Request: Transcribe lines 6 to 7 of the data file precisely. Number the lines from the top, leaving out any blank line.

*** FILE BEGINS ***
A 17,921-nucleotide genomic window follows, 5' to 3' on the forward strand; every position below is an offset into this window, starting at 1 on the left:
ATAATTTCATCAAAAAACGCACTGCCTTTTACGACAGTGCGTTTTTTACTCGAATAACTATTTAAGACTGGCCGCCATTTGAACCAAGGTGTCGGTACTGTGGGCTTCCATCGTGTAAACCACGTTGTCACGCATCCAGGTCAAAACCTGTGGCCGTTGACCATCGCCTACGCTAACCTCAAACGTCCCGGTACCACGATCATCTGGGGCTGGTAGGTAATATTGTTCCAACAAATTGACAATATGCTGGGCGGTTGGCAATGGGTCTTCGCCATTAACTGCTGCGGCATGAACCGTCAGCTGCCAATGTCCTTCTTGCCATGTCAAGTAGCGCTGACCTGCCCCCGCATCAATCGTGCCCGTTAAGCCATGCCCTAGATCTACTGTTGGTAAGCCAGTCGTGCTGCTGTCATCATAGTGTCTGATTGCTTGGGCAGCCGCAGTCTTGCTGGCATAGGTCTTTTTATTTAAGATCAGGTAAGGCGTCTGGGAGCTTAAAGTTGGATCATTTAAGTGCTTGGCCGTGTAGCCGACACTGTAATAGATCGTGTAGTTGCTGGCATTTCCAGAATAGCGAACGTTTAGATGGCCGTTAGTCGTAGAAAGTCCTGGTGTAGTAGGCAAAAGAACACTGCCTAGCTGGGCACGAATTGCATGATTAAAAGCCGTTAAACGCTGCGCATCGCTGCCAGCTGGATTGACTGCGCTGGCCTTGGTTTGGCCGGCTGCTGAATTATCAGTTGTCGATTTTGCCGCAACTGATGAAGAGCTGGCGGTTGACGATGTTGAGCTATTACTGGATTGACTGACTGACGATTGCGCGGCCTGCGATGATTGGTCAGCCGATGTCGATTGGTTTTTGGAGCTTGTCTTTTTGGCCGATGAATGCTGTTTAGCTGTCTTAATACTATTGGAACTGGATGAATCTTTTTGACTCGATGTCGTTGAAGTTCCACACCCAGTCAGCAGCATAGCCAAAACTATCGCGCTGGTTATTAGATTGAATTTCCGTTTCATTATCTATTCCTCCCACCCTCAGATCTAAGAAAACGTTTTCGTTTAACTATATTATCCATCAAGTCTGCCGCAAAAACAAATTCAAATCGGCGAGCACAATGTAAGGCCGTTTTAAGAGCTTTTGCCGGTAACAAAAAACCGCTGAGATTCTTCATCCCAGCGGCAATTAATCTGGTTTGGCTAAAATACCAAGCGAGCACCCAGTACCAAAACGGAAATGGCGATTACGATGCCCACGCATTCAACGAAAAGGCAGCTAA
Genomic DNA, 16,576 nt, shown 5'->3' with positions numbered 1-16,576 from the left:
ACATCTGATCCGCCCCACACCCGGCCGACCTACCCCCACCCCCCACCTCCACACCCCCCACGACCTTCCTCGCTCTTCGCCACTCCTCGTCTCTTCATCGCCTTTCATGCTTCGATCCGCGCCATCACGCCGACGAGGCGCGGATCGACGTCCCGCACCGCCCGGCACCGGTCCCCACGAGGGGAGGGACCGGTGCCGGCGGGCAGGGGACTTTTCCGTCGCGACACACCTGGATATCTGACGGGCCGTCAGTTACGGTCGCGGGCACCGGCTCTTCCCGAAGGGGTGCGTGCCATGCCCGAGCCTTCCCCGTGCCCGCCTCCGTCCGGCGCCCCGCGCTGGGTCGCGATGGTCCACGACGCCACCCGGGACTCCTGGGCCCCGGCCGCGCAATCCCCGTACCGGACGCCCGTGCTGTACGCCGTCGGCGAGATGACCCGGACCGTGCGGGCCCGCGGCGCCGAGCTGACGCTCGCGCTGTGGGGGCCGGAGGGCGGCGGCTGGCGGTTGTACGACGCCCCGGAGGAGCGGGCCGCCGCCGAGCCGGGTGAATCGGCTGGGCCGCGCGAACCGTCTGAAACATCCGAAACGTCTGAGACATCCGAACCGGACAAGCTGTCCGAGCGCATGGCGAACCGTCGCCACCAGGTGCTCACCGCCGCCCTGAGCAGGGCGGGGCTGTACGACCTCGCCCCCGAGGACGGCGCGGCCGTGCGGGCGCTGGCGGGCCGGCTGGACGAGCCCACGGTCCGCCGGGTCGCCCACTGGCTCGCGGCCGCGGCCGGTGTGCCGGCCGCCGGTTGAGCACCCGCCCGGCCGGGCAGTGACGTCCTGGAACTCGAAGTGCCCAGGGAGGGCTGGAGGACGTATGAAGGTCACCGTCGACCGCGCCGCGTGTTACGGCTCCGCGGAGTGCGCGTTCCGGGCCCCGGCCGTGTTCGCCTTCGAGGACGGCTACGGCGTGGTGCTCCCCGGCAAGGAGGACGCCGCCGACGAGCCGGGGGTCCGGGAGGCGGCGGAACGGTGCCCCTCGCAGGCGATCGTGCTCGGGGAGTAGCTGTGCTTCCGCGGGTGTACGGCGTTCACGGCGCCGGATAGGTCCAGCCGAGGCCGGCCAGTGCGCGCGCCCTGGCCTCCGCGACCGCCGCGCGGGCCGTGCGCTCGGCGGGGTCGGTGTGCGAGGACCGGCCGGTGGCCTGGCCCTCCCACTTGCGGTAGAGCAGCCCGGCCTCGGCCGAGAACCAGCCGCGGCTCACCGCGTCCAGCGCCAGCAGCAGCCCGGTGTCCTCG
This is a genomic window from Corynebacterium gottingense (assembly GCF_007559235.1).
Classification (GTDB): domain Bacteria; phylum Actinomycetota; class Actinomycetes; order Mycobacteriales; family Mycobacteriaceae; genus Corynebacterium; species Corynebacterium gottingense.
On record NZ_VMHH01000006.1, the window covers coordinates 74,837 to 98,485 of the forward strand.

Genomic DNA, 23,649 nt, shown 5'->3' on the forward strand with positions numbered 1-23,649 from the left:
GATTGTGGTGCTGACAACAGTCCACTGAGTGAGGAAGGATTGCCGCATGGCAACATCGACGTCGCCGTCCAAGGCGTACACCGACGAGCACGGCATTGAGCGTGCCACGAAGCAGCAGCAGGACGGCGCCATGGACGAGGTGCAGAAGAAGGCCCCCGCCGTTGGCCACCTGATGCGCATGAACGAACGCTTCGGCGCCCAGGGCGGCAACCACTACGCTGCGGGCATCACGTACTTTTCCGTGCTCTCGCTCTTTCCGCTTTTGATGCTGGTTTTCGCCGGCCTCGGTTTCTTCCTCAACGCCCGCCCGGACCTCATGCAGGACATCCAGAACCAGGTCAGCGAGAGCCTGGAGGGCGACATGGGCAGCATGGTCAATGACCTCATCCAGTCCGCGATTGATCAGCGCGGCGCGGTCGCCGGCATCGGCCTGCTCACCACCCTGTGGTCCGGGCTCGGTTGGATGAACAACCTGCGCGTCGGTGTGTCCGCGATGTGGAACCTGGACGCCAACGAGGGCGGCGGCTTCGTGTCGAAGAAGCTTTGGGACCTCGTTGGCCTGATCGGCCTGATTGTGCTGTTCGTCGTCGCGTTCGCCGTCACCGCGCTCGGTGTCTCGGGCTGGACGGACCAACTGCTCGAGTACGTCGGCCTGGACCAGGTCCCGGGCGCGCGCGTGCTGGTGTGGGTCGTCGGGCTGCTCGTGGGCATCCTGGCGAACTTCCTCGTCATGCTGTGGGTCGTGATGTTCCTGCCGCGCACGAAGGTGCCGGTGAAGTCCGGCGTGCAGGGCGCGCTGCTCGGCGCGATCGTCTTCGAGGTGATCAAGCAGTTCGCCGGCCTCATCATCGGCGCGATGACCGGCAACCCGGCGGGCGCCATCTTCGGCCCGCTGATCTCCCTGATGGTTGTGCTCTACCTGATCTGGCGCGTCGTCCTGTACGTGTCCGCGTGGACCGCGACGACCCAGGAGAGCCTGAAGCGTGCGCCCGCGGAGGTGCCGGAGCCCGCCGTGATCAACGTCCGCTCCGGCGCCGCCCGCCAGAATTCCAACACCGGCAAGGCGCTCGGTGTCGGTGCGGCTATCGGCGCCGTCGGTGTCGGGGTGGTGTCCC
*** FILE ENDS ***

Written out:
Classification (GTDB): domain Bacteria; phylum Actinomycetota; class Actinomycetes; order Mycobacteriales; family Mycobacteriaceae; genus Corynebacterium; species Corynebacterium gottingense.
On record NZ_VMHH01000006.1, the window covers coordinates 74,837 to 98,485 of the forward strand.